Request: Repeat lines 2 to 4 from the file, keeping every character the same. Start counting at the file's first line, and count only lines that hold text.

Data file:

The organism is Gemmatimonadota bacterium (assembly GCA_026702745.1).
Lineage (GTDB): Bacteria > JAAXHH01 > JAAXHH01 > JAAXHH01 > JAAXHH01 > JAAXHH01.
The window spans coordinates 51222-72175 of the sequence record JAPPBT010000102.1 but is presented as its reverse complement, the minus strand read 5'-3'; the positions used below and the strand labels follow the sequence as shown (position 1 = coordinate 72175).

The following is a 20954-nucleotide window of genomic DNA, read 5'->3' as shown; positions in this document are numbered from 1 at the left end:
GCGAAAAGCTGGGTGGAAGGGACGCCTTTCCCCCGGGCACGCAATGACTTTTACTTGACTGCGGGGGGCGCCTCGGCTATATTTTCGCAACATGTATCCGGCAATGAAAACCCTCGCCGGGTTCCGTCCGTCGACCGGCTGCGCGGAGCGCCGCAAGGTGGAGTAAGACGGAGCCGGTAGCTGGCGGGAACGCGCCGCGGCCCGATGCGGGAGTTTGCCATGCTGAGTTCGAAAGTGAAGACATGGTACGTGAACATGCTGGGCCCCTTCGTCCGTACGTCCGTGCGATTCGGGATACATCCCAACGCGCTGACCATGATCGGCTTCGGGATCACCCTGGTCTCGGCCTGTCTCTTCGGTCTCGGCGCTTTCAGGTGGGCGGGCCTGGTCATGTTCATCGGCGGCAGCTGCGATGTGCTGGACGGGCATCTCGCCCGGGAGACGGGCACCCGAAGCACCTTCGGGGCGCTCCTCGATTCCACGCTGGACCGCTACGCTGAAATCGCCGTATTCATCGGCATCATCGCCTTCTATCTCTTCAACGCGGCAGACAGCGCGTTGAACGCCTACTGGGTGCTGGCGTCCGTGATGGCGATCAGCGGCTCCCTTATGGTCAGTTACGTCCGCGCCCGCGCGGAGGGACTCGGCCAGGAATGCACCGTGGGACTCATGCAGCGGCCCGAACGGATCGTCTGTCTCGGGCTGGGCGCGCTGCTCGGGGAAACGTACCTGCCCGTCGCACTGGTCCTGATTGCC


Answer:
Lineage (GTDB): Bacteria > JAAXHH01 > JAAXHH01 > JAAXHH01 > JAAXHH01 > JAAXHH01.
The window spans coordinates 51222-72175 of the sequence record JAPPBT010000102.1 but is presented as its reverse complement, the minus strand read 5'-3'; the positions used below and the strand labels follow the sequence as shown (position 1 = coordinate 72175).

The following is a 20954-nucleotide window of genomic DNA, read 5'->3' as shown; positions in this document are numbered from 1 at the left end: